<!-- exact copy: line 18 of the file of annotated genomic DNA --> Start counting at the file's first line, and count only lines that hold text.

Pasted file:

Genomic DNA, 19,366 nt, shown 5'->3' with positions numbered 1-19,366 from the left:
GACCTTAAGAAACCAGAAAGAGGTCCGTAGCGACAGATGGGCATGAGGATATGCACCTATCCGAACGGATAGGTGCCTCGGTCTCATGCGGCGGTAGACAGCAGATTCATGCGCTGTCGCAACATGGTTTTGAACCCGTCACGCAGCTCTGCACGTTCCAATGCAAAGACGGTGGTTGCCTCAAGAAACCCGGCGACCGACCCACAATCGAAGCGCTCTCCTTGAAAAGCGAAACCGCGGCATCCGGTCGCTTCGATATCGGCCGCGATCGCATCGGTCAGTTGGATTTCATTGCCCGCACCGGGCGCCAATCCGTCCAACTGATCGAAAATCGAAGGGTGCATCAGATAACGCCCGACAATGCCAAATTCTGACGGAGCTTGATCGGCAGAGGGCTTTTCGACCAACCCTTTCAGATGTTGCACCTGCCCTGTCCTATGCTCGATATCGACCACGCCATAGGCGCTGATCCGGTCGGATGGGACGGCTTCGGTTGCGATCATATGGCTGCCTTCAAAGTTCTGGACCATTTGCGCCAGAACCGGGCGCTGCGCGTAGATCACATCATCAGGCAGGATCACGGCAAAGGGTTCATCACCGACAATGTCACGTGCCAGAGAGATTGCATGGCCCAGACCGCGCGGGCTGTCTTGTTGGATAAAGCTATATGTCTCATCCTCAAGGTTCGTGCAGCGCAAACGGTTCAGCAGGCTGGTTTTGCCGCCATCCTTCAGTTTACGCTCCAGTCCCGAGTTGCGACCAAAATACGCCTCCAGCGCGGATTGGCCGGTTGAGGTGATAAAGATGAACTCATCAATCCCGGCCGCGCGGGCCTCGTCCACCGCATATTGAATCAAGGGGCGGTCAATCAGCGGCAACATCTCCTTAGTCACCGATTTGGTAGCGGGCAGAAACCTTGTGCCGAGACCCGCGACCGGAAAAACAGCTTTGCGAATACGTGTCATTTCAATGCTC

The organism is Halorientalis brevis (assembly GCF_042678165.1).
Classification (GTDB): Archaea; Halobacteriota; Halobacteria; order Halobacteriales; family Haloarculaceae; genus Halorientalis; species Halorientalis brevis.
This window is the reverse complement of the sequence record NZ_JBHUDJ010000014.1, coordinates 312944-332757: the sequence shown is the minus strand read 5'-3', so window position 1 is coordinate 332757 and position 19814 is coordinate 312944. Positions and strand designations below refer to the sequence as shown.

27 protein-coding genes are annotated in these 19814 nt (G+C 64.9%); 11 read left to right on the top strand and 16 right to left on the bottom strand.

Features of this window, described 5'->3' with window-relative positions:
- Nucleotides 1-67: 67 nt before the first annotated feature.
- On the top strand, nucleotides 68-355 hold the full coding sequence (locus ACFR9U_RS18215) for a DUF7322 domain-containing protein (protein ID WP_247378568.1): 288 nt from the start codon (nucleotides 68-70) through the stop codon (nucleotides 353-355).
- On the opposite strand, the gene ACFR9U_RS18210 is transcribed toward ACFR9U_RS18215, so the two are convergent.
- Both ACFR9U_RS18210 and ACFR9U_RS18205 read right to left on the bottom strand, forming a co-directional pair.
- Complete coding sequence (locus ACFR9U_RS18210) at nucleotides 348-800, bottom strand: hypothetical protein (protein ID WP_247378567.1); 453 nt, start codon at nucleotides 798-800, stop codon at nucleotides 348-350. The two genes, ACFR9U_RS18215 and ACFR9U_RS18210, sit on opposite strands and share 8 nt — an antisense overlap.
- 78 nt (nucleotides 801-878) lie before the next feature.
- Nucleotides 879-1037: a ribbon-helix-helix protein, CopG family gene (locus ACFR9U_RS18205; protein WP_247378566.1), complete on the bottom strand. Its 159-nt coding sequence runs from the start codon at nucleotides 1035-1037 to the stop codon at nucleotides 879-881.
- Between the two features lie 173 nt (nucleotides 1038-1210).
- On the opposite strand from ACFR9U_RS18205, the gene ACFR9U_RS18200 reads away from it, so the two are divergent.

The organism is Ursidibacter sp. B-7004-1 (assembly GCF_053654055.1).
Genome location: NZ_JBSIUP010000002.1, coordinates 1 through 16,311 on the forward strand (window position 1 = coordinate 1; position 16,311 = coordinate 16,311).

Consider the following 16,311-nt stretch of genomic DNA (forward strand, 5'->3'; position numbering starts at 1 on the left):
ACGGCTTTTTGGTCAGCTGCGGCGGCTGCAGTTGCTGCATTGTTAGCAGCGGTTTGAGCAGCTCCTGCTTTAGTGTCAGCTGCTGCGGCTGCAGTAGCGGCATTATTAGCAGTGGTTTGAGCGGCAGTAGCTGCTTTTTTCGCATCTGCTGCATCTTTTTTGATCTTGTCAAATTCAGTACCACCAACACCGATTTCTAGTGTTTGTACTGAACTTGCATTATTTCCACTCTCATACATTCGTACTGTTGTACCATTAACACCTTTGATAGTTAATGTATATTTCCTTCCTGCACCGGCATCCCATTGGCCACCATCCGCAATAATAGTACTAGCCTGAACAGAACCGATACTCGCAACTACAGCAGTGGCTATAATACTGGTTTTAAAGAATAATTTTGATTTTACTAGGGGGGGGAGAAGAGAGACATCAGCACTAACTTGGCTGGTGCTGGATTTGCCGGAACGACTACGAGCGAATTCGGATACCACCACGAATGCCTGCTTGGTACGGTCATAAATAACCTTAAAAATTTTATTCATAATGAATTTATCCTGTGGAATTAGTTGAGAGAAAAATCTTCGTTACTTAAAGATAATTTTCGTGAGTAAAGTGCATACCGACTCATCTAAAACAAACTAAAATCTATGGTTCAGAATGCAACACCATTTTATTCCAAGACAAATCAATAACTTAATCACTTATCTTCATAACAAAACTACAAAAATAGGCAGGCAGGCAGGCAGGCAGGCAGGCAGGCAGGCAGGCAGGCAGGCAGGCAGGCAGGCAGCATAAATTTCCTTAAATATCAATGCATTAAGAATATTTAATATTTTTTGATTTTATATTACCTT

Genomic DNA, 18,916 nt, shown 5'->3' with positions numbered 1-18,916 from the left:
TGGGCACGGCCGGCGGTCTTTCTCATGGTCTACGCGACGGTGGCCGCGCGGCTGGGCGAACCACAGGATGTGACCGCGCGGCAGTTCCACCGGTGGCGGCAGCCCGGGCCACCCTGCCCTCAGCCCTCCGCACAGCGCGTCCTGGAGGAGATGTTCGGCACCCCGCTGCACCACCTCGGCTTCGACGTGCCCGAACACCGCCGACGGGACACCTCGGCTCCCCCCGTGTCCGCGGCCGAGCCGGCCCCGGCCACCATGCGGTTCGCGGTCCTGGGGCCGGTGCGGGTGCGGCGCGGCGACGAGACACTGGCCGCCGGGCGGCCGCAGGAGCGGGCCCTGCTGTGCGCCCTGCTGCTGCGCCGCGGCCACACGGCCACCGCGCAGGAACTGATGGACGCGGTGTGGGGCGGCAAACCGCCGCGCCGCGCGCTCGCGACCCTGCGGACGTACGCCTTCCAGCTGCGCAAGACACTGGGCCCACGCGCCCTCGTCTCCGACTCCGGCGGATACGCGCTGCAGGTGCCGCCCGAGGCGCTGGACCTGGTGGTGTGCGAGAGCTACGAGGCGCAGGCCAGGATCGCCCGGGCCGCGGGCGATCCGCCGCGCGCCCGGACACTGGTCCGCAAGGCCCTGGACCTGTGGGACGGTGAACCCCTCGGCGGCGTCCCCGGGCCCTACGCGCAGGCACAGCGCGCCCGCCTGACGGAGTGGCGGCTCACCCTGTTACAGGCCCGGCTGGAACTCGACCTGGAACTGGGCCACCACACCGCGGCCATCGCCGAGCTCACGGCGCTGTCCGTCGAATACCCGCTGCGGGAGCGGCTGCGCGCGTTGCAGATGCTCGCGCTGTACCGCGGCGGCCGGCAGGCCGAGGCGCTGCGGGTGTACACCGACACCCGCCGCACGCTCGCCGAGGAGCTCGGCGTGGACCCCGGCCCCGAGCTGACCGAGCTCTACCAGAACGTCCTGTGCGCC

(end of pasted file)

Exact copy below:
Genome location: NZ_JBSIUP010000002.1, coordinates 1 through 16,311 on the forward strand (window position 1 = coordinate 1; position 16,311 = coordinate 16,311).